Memento 2000 ★★★★

Memento is brilliantly complex - the use of narrative and non-linear plot, the slow unravelling of the events, the use of contrasting black and white and full colour sequences to tell different intertwining plots - everything about it is so original and intriguing. Guy Pearce is brilliant, I haven't enjoyed any of his recent roles but now that I've seen this I definitely think a lot more of him.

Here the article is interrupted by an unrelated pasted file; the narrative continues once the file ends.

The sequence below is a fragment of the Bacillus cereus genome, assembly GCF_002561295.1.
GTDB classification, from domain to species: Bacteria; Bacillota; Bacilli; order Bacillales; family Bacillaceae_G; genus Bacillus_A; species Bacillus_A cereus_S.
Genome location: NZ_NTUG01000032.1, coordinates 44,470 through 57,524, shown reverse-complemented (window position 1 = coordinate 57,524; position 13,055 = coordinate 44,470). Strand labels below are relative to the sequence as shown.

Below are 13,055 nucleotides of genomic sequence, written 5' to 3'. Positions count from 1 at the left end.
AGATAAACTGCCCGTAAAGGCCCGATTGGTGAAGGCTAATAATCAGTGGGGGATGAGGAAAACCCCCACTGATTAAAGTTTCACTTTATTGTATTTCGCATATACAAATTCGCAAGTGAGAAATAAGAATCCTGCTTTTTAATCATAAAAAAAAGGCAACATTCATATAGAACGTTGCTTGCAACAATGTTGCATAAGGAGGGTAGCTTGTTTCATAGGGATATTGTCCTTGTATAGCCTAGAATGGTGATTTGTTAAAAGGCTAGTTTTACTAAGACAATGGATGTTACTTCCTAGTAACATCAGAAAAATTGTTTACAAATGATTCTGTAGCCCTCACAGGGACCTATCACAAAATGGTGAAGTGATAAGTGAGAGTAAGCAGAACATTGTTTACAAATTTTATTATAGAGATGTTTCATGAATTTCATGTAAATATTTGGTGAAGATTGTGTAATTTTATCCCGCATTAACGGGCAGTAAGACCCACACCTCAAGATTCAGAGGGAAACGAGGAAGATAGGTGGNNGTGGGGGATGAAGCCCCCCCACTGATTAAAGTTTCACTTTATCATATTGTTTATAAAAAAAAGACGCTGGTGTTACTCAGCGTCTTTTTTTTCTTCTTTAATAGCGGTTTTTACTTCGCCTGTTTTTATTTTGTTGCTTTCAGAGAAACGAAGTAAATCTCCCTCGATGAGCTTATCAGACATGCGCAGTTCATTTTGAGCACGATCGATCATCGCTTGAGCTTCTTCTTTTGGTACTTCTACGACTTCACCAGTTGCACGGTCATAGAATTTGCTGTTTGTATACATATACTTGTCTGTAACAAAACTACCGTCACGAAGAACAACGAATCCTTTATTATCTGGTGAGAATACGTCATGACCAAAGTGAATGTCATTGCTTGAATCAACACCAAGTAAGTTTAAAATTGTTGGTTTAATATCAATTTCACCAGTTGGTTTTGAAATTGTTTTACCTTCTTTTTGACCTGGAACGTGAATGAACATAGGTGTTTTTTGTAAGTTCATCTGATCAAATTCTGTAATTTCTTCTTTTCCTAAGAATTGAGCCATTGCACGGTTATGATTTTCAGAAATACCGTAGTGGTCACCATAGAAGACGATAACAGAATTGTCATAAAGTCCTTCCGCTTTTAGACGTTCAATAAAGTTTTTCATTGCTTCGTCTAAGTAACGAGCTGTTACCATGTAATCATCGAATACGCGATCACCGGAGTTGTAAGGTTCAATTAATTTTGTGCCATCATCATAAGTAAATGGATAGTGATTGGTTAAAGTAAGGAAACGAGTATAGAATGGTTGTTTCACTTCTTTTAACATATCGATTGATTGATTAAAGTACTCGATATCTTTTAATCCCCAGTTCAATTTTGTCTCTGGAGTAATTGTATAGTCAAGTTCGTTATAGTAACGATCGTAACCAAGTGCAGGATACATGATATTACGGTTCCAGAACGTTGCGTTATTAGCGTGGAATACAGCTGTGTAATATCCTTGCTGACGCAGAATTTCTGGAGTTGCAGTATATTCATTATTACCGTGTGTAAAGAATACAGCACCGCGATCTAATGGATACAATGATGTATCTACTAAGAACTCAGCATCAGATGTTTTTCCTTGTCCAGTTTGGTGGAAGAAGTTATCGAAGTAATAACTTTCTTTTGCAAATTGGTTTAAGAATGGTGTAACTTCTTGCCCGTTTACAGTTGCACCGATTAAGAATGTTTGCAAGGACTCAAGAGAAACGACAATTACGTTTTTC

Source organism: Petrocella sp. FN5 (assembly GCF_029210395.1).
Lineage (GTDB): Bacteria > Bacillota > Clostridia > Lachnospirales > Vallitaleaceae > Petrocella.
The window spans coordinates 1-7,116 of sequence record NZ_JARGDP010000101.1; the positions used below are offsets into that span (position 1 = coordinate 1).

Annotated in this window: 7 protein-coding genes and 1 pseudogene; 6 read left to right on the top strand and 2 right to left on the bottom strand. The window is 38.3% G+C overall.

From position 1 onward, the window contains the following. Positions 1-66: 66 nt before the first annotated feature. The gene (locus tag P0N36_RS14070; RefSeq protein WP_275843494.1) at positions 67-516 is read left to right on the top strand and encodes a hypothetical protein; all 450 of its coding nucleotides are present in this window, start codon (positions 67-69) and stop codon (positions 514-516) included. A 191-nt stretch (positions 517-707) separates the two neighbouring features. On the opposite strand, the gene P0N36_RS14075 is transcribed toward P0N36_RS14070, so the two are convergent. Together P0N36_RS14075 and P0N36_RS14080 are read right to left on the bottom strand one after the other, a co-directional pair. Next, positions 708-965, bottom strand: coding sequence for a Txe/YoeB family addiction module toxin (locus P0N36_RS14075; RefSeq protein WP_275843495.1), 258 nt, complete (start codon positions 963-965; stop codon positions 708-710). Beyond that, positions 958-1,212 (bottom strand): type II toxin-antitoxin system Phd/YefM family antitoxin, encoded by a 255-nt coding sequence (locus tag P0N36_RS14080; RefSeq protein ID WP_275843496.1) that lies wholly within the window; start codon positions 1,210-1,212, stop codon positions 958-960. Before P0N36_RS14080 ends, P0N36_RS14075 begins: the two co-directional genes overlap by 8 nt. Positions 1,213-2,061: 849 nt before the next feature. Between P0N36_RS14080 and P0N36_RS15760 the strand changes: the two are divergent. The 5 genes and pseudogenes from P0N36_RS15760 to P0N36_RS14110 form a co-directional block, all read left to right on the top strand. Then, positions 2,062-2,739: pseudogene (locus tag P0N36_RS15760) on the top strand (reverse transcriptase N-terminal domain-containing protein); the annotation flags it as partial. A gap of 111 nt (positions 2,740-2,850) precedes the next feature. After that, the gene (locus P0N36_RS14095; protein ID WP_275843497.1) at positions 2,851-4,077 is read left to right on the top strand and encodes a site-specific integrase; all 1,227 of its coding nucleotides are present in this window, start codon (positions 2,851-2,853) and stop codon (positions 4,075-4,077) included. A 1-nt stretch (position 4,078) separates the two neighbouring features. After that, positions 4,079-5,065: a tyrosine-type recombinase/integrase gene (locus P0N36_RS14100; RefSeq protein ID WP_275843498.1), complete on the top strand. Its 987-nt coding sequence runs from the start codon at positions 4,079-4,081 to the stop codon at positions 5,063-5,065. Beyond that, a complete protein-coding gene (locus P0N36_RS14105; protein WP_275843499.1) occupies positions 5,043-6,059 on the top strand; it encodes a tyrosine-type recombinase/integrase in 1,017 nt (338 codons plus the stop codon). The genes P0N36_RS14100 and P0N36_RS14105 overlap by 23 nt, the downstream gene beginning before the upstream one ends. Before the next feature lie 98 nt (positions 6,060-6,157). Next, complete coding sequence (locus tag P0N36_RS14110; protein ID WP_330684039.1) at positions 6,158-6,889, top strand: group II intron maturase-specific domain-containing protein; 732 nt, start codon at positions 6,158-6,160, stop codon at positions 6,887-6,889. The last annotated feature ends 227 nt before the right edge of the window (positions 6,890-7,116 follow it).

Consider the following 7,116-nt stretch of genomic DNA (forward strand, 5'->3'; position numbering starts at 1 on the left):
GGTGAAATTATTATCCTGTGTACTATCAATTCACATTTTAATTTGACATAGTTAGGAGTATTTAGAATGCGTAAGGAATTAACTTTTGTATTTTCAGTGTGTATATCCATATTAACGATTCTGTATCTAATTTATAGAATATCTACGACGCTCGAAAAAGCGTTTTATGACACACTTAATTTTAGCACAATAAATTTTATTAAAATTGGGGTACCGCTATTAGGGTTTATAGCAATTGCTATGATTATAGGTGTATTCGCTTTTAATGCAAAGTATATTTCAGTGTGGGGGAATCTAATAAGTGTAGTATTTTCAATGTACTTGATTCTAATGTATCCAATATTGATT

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  • Great to see you revisit this! This is still one of my favourite films , and I had to watch it for my thesis on Nolan's The Dark Knight Trilogy. It was also along with LA Confidential (I can recommend that if you haven't seen it) the first real time I saw Guy Pearce: now one of my favourite actors. I like how Memento remixes elements of film noir into the whole mystery stew, but also has this real tragic streak running through it. This guy can't remember to forget his wife, so the grief never goes away (I find the scene where he whispers to himself -and us- at night 'how can I heal if I can't feel time?' really powerful). And the thought of having no purpose in life because of his condition and his wife's death is so overwhelming,that he has to create new identities and missions every cycle: that is a pretty tragic state of affairs. The film also has this nightmarish element to it: this guy tries to rely on 'facts', but that turns out to be pointless, facts can be reinterpreted or faked (as it turns out: he himself is doing the faking and misleading). The whole identity issue and the idea of someone trying to control their own story, or make their story the one that overrules all the others, fits in with Nolan's other work in many ways.

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